In with the old for Aspen’s new housing board
City and county elected officials agreed Tuesday to appoint three sitting members of the Aspen-Pitkin County Housing Authority to serve on a restructured board.
In separate meetings on Tuesday, Pitkin County commissioners and Aspen City Council members honed in on their top four choices out of seven candidates who applied last month.
As part of a consensus effort, the 10 elected officials agreed on APCHA board members Carson Schmitz, John Ward and Rick Head, with newcomer David Laughren as an alternate.
The board is being revamped so it is comprised of five members, two of whom are elected officials and three citizens at-large, plus an alternate.
As it stands, the APCHA board is comprised of all volunteer citizens who make recommendations to the commissioners and council for approval.
Council and commissioners interviewed applicants for the new board July 9, and elected officials each made their choices.
All seven made it onto someone’s list, County Manager Jon Peacock told the commissioners Tuesday.
The majority of council members agreed with the commissioners’ preference, which was the sitting members and Laughren.
However, not everyone had those individuals as their final choices.
“There is not one person up here who is getting their vision on this,” said Aspen Mayor Torre, who recognized that all of the applicants were “fantastic and highly qualified.”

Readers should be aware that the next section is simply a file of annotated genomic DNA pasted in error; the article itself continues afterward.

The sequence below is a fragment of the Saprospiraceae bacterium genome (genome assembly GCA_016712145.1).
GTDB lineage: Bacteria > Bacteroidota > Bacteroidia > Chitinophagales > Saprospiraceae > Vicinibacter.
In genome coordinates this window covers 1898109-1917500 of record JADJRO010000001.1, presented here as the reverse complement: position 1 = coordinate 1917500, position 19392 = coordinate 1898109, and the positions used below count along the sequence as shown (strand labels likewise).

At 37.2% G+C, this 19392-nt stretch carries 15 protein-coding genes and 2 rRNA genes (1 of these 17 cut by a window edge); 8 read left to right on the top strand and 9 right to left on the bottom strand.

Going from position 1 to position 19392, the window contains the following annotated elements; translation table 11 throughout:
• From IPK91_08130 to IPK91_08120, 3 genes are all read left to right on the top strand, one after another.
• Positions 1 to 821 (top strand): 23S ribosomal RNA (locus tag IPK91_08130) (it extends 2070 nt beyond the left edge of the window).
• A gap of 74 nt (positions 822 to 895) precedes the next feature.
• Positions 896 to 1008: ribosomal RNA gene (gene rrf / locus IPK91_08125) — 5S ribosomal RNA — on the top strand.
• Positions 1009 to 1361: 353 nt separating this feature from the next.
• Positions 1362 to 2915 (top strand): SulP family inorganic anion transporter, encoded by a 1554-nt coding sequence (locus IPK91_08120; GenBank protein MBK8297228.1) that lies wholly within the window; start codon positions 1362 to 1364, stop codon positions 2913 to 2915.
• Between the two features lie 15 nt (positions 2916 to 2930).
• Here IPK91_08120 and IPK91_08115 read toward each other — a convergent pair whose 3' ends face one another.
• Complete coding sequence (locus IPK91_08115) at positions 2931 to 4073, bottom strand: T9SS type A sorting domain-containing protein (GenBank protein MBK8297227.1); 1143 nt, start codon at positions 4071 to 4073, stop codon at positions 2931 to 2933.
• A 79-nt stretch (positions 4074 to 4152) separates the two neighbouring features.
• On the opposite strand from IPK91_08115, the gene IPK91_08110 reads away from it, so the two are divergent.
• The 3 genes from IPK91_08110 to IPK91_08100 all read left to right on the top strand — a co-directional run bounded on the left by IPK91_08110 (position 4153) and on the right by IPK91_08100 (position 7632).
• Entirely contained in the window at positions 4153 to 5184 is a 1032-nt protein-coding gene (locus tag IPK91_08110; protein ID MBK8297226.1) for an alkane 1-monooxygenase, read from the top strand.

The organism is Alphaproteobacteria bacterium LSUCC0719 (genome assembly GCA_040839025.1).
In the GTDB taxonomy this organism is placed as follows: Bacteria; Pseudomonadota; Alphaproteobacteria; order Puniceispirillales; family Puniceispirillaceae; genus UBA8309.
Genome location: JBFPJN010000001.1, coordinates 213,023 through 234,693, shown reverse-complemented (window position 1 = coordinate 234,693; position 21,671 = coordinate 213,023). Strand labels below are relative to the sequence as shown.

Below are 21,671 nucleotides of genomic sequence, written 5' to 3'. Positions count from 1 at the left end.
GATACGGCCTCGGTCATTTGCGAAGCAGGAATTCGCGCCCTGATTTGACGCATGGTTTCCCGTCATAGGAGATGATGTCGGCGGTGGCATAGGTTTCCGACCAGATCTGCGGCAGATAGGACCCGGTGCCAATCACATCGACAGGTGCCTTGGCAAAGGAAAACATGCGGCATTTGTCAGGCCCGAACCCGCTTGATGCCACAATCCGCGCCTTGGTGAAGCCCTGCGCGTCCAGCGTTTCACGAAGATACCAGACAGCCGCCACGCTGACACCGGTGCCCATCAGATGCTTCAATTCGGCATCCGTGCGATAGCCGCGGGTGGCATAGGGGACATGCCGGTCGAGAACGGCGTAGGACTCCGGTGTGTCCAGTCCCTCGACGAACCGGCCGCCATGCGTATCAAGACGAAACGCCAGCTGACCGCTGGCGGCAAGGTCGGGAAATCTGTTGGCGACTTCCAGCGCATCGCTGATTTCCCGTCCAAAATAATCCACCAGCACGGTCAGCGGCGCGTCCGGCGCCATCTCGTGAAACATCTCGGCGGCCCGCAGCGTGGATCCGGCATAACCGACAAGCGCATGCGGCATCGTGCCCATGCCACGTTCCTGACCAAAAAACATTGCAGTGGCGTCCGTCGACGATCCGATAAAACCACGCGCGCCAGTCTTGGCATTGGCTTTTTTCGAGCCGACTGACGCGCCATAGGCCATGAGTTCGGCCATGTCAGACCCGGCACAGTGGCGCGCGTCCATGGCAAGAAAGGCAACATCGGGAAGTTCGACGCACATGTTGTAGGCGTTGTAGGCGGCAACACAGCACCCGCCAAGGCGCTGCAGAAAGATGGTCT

Originally there were 32 individuals who applied but the pool was culled to a more manageable list.
It was a record turnout. Normally, the average number of people who apply for a citizen board is between three and six, according to county and city officials.
County and city officials voted earlier this spring to change the makeup of the board to expedite decisions on major issues such as how to fund deficits among homeowners associations with aging buildings.
Commissioner George Newman will serve on the new APCHA board with Kelly McNicholas Kury as the alternate.
Councilman Skippy Mesirow will be the city’s representative with Councilwoman Rachel Richards as the alternate.
The first scheduled meeting for the new board is Aug. 7.
Start a dialogue, stay on topic and be civil.
If you don't follow the rules, your comment may be deleted.
The Roaring Fork Valley has, by-and-large, avoided the mountain pine beetle and spruce beetle infestations that have decimated parts of the state. However, a 2019 aerial survey showed the Roaring Fork watershed has an outbreak of Douglas-fir and western balsam beetles.